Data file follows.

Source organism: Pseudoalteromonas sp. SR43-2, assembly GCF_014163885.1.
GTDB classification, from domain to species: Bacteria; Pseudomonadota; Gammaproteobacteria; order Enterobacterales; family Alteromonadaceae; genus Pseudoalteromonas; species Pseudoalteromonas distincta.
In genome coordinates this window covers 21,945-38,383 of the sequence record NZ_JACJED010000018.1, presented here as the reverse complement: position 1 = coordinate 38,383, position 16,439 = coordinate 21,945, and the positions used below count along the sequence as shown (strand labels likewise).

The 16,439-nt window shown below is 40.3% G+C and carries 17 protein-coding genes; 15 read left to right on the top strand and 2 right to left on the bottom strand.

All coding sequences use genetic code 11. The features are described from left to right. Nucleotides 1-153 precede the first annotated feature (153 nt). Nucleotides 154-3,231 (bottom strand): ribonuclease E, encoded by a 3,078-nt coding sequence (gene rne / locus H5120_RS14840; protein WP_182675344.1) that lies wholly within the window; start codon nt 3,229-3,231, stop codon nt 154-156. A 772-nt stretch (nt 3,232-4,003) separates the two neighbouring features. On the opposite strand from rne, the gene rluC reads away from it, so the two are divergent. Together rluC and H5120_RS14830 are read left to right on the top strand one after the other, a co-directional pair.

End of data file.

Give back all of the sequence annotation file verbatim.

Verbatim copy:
Source organism: Pseudoalteromonas sp. SR43-2, assembly GCF_014163885.1.
GTDB classification, from domain to species: Bacteria; Pseudomonadota; Gammaproteobacteria; order Enterobacterales; family Alteromonadaceae; genus Pseudoalteromonas; species Pseudoalteromonas distincta.
In genome coordinates this window covers 21,945-38,383 of the sequence record NZ_JACJED010000018.1, presented here as the reverse complement: position 1 = coordinate 38,383, position 16,439 = coordinate 21,945, and the positions used below count along the sequence as shown (strand labels likewise).

The 16,439-nt window shown below is 40.3% G+C and carries 17 protein-coding genes; 15 read left to right on the top strand and 2 right to left on the bottom strand.

All coding sequences use genetic code 11. The features are described from left to right. Nucleotides 1-153 precede the first annotated feature (153 nt). Nucleotides 154-3,231 (bottom strand): ribonuclease E, encoded by a 3,078-nt coding sequence (gene rne / locus H5120_RS14840; protein WP_182675344.1) that lies wholly within the window; start codon nt 3,229-3,231, stop codon nt 154-156. A 772-nt stretch (nt 3,232-4,003) separates the two neighbouring features. On the opposite strand from rne, the gene rluC reads away from it, so the two are divergent. Together rluC and H5120_RS14830 are read left to right on the top strand one after the other, a co-directional pair.